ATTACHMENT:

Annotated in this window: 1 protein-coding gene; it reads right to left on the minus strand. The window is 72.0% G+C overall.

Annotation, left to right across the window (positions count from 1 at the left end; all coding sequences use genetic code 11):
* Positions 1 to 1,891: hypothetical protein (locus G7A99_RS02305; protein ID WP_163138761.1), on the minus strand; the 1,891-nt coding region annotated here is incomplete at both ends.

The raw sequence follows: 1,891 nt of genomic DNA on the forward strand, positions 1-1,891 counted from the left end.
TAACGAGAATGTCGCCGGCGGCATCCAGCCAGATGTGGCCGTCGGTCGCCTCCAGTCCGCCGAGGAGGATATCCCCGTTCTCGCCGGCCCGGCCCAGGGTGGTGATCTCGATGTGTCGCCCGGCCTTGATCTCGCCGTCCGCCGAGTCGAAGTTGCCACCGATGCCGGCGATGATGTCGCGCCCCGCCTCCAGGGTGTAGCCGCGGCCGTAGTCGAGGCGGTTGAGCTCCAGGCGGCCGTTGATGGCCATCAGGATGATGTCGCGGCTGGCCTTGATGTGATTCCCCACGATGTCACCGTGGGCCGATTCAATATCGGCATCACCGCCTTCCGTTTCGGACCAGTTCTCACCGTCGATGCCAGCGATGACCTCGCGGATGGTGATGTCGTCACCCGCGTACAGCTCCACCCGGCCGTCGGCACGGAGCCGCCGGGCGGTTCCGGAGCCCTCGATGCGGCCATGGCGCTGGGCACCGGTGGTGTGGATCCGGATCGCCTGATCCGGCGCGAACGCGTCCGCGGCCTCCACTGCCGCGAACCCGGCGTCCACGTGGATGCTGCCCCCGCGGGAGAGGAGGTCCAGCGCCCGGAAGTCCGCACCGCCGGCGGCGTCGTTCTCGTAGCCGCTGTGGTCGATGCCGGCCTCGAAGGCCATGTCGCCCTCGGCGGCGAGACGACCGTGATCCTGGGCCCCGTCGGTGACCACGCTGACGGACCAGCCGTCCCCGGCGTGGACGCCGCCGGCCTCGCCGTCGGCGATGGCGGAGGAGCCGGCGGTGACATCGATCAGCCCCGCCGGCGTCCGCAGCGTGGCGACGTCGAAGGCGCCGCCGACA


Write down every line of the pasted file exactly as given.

Annotated in this window: 1 protein-coding gene; it reads right to left on the minus strand. The window is 72.0% G+C overall.

Annotation, left to right across the window (positions count from 1 at the left end; all coding sequences use genetic code 11):
* Positions 1 to 1,891: hypothetical protein (locus G7A99_RS02305; protein ID WP_163138761.1), on the minus strand; the 1,891-nt coding region annotated here is incomplete at both ends.

The raw sequence follows: 1,891 nt of genomic DNA on the forward strand, positions 1-1,891 counted from the left end.
TAACGAGAATGTCGCCGGCGGCATCCAGCCAGATGTGGCCGTCGGTCGCCTCCAGTCCGCCGAGGAGGATATCCCCGTTCTCGCCGGCCCGGCCCAGGGTGGTGATCTCGATGTGTCGCCCGGCCTTGATCTCGCCGTCCGCCGAGTCGAAGTTGCCACCGATGCCGGCGATGATGTCGCGCCCCGCCTCCAGGGTGTAGCCGCGGCCGTAGTCGAGGCGGTTGAGCTCCAGGCGGCCGTTGATGGCCATCAGGATGATGTCGCGGCTGGCCTTGATGTGATTCCCCACGATGTCACCGTGGGCCGATTCAATATCGGCATCACCGCCTTCCGTTTCGGACCAGTTCTCACCGTCGATGCCAGCGATGACCTCGCGGATGGTGATGTCGTCACCCGCGTACAGCTCCACCCGGCCGTCGGCACGGAGCCGCCGGGCGGTTCCGGAGCCCTCGATGCGGCCATGGCGCTGGGCACCGGTGGTGTGGATCCGGATCGCCTGATCCGGCGCGAACGCGTCCGCGGCCTCCACTGCCGCGAACCCGGCGTCCACGTGGATGCTGCCCCCGCGGGAGAGGAGGTCCAGCGCCCGGAAGTCCGCACCGCCGGCGGCGTCGTTCTCGTAGCCGCTGTGGTCGATGCCGGCCTCGAAGGCCATGTCGCCCTCGGCGGCGAGACGACCGTGATCCTGGGCCCCGTCGGTGACCACGCTGACGGACCAGCCGTCCCCGGCGTGGACGCCGCCGGCCTCGCCGTCGGCGATGGCGGAGGAGCCGGCGGTGACATCGATCAGCCCCGCCGGCGTCCGCAGCGTGGCGACGTCGAAGGCGCCGCCGACA